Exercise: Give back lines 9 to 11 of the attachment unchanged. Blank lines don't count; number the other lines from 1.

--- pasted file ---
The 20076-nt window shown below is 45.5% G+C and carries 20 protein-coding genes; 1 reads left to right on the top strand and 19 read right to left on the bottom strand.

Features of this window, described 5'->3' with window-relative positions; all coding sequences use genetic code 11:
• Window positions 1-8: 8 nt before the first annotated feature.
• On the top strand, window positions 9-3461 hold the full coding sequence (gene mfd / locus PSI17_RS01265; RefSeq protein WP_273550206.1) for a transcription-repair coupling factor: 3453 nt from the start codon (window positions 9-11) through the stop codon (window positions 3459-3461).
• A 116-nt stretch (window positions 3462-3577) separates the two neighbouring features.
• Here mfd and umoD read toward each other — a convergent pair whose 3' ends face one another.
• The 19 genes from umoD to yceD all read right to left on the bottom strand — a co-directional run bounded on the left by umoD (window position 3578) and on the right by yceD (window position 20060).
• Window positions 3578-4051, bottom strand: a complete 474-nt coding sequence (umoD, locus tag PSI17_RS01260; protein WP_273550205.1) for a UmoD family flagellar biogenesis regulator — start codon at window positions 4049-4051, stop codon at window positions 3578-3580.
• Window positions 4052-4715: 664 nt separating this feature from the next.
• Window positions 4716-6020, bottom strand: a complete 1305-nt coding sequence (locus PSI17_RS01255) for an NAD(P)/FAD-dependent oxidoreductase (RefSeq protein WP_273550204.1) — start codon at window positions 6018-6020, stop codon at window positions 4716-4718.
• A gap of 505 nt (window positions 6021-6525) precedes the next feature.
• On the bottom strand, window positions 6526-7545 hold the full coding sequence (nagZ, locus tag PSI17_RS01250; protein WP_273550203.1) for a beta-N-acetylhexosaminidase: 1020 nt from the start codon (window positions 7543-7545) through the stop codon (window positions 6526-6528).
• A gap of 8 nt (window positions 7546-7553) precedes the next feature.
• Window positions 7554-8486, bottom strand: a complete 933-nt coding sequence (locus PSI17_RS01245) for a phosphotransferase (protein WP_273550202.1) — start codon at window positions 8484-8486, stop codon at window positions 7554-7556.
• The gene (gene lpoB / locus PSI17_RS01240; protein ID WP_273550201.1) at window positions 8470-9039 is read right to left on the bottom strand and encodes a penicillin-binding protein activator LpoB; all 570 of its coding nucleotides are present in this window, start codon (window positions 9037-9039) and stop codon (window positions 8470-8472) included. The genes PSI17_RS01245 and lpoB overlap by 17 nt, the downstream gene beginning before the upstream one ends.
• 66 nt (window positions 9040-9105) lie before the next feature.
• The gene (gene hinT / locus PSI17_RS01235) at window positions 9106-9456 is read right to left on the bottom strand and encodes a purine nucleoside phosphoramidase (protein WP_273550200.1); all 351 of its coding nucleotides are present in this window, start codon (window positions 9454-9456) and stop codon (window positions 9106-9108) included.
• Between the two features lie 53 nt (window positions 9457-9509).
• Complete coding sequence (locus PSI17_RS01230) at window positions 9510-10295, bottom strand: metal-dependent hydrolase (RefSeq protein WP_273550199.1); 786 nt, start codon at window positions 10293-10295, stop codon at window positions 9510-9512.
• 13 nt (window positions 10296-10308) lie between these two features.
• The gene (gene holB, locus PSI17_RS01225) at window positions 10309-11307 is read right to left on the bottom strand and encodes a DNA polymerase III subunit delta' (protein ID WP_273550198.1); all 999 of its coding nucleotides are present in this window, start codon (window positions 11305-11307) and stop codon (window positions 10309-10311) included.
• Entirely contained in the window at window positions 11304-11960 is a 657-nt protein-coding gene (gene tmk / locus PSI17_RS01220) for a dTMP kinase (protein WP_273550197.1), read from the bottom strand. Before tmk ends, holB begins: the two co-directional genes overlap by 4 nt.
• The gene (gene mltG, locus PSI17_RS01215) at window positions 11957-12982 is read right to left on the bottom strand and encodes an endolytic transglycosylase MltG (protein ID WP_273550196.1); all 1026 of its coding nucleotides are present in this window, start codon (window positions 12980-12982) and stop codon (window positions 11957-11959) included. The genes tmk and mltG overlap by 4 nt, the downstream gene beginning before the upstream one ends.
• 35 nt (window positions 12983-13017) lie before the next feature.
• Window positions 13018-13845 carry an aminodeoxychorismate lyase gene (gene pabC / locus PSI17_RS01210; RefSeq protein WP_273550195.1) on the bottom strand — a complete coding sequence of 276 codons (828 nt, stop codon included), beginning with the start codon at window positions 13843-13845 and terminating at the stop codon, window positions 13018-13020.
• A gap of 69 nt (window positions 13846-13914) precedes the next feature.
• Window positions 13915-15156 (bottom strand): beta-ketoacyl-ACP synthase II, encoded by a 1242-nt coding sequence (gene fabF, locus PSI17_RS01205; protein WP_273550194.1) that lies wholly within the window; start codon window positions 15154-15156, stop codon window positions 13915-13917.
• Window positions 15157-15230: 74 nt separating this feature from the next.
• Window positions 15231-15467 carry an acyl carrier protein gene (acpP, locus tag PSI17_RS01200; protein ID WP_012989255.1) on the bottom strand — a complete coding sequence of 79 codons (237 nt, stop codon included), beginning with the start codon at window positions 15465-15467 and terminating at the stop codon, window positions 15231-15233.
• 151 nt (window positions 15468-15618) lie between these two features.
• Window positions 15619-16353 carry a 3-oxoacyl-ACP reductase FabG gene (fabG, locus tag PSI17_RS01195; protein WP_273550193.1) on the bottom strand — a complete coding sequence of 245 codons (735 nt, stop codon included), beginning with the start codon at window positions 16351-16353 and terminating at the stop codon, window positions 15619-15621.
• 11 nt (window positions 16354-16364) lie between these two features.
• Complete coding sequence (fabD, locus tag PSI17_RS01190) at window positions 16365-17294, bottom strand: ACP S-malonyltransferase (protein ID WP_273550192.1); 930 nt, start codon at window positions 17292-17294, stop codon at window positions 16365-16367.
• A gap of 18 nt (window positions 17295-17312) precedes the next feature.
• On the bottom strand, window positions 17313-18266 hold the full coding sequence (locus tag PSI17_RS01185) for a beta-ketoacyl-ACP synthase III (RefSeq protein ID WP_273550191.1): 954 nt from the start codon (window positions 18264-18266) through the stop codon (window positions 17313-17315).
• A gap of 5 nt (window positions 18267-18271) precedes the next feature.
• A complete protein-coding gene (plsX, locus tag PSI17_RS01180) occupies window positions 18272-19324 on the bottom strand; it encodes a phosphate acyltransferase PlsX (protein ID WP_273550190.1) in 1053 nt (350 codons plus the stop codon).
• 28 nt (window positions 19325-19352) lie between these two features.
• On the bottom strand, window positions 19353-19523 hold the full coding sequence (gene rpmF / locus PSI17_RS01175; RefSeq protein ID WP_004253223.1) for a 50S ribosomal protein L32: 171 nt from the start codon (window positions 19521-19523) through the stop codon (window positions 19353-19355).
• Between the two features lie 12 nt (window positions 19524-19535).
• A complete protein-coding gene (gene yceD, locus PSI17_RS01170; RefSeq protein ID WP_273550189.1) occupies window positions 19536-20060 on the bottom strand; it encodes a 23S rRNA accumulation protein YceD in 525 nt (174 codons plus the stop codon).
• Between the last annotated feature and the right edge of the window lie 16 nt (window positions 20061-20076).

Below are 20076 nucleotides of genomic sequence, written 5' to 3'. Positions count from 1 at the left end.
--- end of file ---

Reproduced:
• Window positions 4052-4715: 664 nt separating this feature from the next.
• Window positions 4716-6020, bottom strand: a complete 1305-nt coding sequence (locus PSI17_RS01255) for an NAD(P)/FAD-dependent oxidoreductase (RefSeq protein WP_273550204.1) — start codon at window positions 6018-6020, stop codon at window positions 4716-4718.
• A gap of 505 nt (window positions 6021-6525) precedes the next feature.